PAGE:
“Being good is easy, what is difficult is being just.”
Victor Hugo (1802 – 1885)
When I hear the phrase, “life is not fair” I often think of Calvin and Hobbes. Calvin complains to his dad about unfairness and his dad says;
“The world isn’t fair, Calvin.”
“I know Dad, but why isn’t it ever unfair in my [favour]?” Bill Watterson, The Essential Calvin and Hobbes: A Calvin and Hobbes Treasury
What is fairness?
Life is not fair for one of two reasons. The first is because of a problem with defining fairness. If one sees life as being unfair because you do not always get what you want or the things you think you deserve, tough luck schnook. Good fortune is different from fair.
The second reason is that many people find it difficult to treat everyone the same and that is why fairness is a strength. When a family of four has only two doughnuts (why you would do this is beyond me), the solution to fairness is simple. You cut each doughnut in half and then every member gets to have a piece and everyone’s piece is the same size (unless you cheat). It becomes harder to be fair when emotions, values and biases come into play. In the family dynamic, this is often very evident between first- and last-born children. The first child has a nursery out of a catalogue, with Pinterest worthy “Today I am one week three days and 17 hours old” special filter snaps. The last child has a mattress on the floor and for pictures, I think there is one stored somewhere in the cloud from when great-aunt Mavis came to visit. I am joking, of course, great-aunt Mavis died years ago.
Why is fairness a strength?
In this time of quarantine, I would like to encourage you to pay special attention to fairness in your living situation. Is everyone being treated the same? This is not as farfetched as you think. Like with everything, practise makes perfect. It is not so much a matter of time management as it is about mindset and behaviour. Ensuring everyone is being treated the same.
My daughter’s occupational therapist, Belinda von Wielligh, once suggested that my husband and I spend 15 minutes every night with each child one-on-one. I would spend time with our daughter doing whatever activity she picks whilst my husband would spend time with our son. After the 15 minutes, we would switch. I would like to tell you how dedicated we have been to this plan and how much we have each been enjoying it. I would like to, but you would be able to see my nose growing from right where you are sitting.
What does fairness look like?
My daughter’s occupational therapist is one of those people you marvel at. She treats everyone the same. You always feel like the most valued person in the room when you are with her and you feel so understood and supported. She never gives any indication of judgement, which is a blessing, because my daughter tells her EVERYTHING (for example, Mommy does not know how to iron – in fact, Mommy does not even know where the iron is).
She is a paragon of how inspiring but also healing, fairness can be. You watch her in action and you find yourself striving to be the same way. My husband and I honestly had every intention of doing this kids-time assignment. We were looking forward to it and had illusions of spending picture-perfect moments with our children. Naturally, it only took one miserable long day and then neither one of us were in the mood to do anything else but put the kids in bed and watch MasterChef. It has all been downhill from there. In the spirit of fairness, however, both children get put through their bedtime routine with military precision.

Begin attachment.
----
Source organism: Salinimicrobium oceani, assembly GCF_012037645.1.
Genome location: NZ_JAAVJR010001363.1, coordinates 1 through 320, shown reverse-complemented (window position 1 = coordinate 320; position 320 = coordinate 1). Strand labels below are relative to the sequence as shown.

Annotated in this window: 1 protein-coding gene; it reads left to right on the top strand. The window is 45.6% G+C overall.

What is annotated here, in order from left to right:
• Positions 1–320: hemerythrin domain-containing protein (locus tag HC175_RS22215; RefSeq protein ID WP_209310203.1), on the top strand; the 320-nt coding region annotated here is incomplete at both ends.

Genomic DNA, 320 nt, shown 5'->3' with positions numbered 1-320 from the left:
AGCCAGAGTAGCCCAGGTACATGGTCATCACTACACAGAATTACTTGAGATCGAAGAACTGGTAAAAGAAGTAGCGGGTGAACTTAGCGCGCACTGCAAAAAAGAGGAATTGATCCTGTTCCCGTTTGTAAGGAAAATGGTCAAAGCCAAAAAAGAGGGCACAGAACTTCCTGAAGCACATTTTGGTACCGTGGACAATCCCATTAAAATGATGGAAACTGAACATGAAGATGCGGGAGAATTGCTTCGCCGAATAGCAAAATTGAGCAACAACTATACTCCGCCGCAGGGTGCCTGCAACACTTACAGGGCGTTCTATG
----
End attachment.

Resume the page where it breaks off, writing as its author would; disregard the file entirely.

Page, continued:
Not anymore. This time we are going to enhance our efforts towards fairness this week. We are going to strengthen this strength during the lockdown and we invite you to do the same.
are you fair?
Let us all use this time of isolation to build on our relationships. Not only with the people or animals living with us, but also those we are having to connect virtually with. Focus on how you are treating everyone. Are you being fair? Do you take as much interest in the life of your father-in-law as your mother-in-law? Are you showing preferential treatment to one dog over another? Are you dividing your affection equally between your goldfish? As you can tell, I know nothing about raising goldfish. I had silkworms once, and not to brag or anything, but I did not discriminate against any of them. I was disappointed in their lack of cocoon spinning equally.
Fairness after isolation
I hope you will find yourself behaving the same way towards strangers once the lockdown period is over. It does not mean you need to go out and befriend every person you meet; that would make you a weirdo. It means, treating every person as a person. Try taking a genuine interest in others. Remember, discrimination is discrimination. Full stop. It does not become okay just because you believe that a person deserves to be discriminated against. It makes you the pot calling the kettle a bigot. And with that I repeat Victor Hugo’s words to you; “Being good is easy, what is difficult is being just.” Be the one that rises above it all, be the tolerance you crave to see in others.